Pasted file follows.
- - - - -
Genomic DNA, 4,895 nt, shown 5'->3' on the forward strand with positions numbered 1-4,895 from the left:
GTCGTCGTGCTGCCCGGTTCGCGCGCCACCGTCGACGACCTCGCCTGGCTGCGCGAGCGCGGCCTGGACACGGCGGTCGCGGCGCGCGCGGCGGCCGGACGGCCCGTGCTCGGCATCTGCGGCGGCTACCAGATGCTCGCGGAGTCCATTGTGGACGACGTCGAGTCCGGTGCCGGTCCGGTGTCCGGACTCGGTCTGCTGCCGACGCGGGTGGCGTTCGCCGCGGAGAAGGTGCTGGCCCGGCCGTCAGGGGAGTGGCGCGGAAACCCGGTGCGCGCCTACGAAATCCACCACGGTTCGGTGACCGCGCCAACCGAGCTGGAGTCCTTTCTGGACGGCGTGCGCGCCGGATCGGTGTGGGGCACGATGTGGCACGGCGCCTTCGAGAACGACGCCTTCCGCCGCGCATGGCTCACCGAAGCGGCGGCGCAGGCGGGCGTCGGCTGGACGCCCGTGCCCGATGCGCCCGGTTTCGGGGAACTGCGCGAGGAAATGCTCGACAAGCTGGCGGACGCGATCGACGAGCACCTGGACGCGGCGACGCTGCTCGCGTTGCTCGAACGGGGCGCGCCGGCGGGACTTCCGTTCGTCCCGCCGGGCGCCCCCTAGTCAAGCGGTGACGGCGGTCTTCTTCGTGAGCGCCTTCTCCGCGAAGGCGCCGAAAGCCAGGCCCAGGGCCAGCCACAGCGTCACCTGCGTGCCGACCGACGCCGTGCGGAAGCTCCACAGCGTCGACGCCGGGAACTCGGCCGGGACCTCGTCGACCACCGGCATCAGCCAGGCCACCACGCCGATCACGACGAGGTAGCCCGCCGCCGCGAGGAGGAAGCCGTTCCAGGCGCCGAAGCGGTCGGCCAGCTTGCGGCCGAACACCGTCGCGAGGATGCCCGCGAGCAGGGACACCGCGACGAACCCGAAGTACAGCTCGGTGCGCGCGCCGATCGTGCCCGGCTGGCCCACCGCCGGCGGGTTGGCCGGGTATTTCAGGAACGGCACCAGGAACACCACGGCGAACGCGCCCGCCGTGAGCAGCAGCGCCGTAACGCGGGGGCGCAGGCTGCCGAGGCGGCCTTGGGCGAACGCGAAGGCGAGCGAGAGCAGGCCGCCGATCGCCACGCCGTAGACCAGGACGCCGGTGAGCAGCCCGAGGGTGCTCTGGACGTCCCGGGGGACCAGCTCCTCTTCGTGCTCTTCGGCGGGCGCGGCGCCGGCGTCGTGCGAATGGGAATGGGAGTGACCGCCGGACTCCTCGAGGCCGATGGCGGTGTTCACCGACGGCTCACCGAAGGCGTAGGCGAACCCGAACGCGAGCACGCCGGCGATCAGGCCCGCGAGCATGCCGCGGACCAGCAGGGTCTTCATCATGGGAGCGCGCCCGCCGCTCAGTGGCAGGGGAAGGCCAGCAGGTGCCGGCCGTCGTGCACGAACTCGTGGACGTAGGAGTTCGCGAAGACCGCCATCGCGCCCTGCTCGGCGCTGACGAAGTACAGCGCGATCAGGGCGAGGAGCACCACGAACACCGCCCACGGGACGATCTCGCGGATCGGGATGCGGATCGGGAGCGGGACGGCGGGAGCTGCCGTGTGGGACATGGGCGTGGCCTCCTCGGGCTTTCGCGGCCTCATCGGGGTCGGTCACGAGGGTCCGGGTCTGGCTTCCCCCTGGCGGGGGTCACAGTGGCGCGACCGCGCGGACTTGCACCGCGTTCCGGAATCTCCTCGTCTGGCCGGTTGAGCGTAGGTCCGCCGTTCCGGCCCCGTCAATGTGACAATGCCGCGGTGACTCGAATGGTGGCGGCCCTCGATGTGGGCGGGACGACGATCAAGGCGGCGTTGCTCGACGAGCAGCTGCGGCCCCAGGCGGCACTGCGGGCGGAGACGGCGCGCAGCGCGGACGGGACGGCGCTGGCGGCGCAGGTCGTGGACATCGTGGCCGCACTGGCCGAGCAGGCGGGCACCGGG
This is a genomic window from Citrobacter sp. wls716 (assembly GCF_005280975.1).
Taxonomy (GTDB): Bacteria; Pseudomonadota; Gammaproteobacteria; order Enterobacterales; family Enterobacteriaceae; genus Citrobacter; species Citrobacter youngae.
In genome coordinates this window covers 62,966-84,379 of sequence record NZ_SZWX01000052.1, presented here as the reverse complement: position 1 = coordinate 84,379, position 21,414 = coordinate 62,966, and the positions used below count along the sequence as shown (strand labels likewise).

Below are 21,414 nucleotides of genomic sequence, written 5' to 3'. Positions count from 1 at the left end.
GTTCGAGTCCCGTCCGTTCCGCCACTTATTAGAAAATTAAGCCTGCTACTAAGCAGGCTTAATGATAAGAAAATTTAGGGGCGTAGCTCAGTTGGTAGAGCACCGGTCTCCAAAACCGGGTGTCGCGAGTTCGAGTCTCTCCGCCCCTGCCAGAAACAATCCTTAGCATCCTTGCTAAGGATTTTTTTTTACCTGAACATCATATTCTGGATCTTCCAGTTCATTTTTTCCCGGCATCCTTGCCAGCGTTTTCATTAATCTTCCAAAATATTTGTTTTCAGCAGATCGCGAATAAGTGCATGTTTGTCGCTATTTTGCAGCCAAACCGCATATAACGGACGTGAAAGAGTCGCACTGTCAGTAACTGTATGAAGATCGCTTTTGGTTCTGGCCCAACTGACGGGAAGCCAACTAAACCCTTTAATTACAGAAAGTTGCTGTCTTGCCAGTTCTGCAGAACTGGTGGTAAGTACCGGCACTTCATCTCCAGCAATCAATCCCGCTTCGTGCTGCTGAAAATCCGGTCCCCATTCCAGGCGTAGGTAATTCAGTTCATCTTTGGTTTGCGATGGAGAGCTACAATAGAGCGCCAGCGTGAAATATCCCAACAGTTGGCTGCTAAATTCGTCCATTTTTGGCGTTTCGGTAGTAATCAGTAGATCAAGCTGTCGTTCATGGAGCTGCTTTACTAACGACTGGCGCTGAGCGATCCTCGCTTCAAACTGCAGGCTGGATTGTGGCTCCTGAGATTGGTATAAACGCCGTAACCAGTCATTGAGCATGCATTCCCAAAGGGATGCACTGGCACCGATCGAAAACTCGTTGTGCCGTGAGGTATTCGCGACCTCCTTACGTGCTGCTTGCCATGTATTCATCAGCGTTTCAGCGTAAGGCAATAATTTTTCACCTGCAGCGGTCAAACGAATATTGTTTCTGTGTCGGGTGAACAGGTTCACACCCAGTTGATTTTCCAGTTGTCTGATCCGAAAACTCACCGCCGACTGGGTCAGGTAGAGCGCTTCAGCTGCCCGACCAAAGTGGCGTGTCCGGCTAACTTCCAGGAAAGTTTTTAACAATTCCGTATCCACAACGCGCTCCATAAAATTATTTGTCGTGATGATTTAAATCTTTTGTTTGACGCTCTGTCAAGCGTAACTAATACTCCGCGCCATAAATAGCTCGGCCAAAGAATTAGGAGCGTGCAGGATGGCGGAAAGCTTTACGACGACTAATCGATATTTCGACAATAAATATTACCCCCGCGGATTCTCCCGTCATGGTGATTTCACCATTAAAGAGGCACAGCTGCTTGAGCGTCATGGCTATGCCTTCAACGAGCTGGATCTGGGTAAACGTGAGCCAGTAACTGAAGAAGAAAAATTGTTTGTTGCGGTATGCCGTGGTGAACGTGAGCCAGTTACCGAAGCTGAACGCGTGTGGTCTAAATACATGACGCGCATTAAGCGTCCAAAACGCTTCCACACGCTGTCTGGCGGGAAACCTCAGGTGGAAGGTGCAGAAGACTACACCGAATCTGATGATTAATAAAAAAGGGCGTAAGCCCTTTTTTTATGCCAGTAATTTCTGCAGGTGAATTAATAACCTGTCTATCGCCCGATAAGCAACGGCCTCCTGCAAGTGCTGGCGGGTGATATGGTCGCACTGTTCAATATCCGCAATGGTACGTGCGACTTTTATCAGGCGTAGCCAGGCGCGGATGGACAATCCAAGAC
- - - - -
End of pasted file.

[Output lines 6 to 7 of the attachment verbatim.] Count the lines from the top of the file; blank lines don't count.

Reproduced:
Below are 21,414 nucleotides of genomic sequence, written 5' to 3'. Positions count from 1 at the left end.
GTTCGAGTCCCGTCCGTTCCGCCACTTATTAGAAAATTAAGCCTGCTACTAAGCAGGCTTAATGATAAGAAAATTTAGGGGCGTAGCTCAGTTGGTAGAGCACCGGTCTCCAAAACCGGGTGTCGCGAGTTCGAGTCTCTCCGCCCCTGCCAGAAACAATCCTTAGCATCCTTGCTAAGGATTTTTTTTTACCTGAACATCATATTCTGGATCTTCCAGTTCATTTTTTCCCGGCATCCTTGCCAGCGTTTTCATTAATCTTCCAAAATATTTGTTTTCAGCAGATCGCGAATAAGTGCATGTTTGTCGCTATTTTGCAGCCAAACCGCATATAACGGACGTGAAAGAGTCGCACTGTCAGTAACTGTATGAAGATCGCTTTTGGTTCTGGCCCAACTGACGGGAAGCCAACTAAACCCTTTAATTACAGAAAGTTGCTGTCTTGCCAGTTCTGCAGAACTGGTGGTAAGTACCGGCACTTCATCTCCAGCAATCAATCCCGCTTCGTGCTGCTGAAAATCCGGTCCCCATTCCAGGCGTAGGTAATTCAGTTCATCTTTGGTTTGCGATGGAGAGCTACAATAGAGCGCCAGCGTGAAATATCCCAACAGTTGGCTGCTAAATTCGTCCATTTTTGGCGTTTCGGTAGTAATCAGTAGATCAAGCTGTCGTTCATGGAGCTGCTTTACTAACGACTGGCGCTGAGCGATCCTCGCTTCAAACTGCAGGCTGGATTGTGGCTCCTGAGATTGGTATAAACGCCGTAACCAGTCATTGAGCATGCATTCCCAAAGGGATGCACTGGCACCGATCGAAAACTCGTTGTGCCGTGAGGTATTCGCGACCTCCTTACGTGCTGCTTGCCATGTATTCATCAGCGTTTCAGCGTAAGGCAATAATTTTTCACCTGCAGCGGTCAAACGAATATTGTTTCTGTGTCGGGTGAACAGGTTCACACCCAGTTGATTTTCCAGTTGTCTGATCCGAAAACTCACCGCCGACTGGGTCAGGTAGAGCGCTTCAGCTGCCCGACCAAAGTGGCGTGTCCGGCTAACTTCCAGGAAAGTTTTTAACAATTCCGTATCCACAACGCGCTCCATAAAATTATTTGTCGTGATGATTTAAATCTTTTGTTTGACGCTCTGTCAAGCGTAACTAATACTCCGCGCCATAAATAGCTCGGCCAAAGAATTAGGAGCGTGCAGGATGGCGGAAAGCTTTACGACGACTAATCGATATTTCGACAATAAATATTACCCCCGCGGATTCTCCCGTCATGGTGATTTCACCATTAAAGAGGCACAGCTGCTTGAGCGTCATGGCTATGCCTTCAACGAGCTGGATCTGGGTAAACGTGAGCCAGTAACTGAAGAAGAAAAATTGTTTGTTGCGGTATGCCGTGGTGAACGTGAGCCAGTTACCGAAGCTGAACGCGTGTGGTCTAAATACATGACGCGCATTAAGCGTCCAAAACGCTTCCACACGCTGTCTGGCGGGAAACCTCAGGTGGAAGGTGCAGAAGACTACACCGAATCTGATGATTAATAAAAAAGGGCGTAAGCCCTTTTTTTATGCCAGTAATTTCTGCAGGTGAATTAATAACCTGTCTATCGCCCGATAAGCAACGGCCTCCTGCAAGTGCTGGCGGGTGATATGGTCGCACTGTTCAATATCCGCAATGGTACGTGCGACTTTTATCAGGCGTAGCCAGGCGCGGATGGACAATCCAAGAC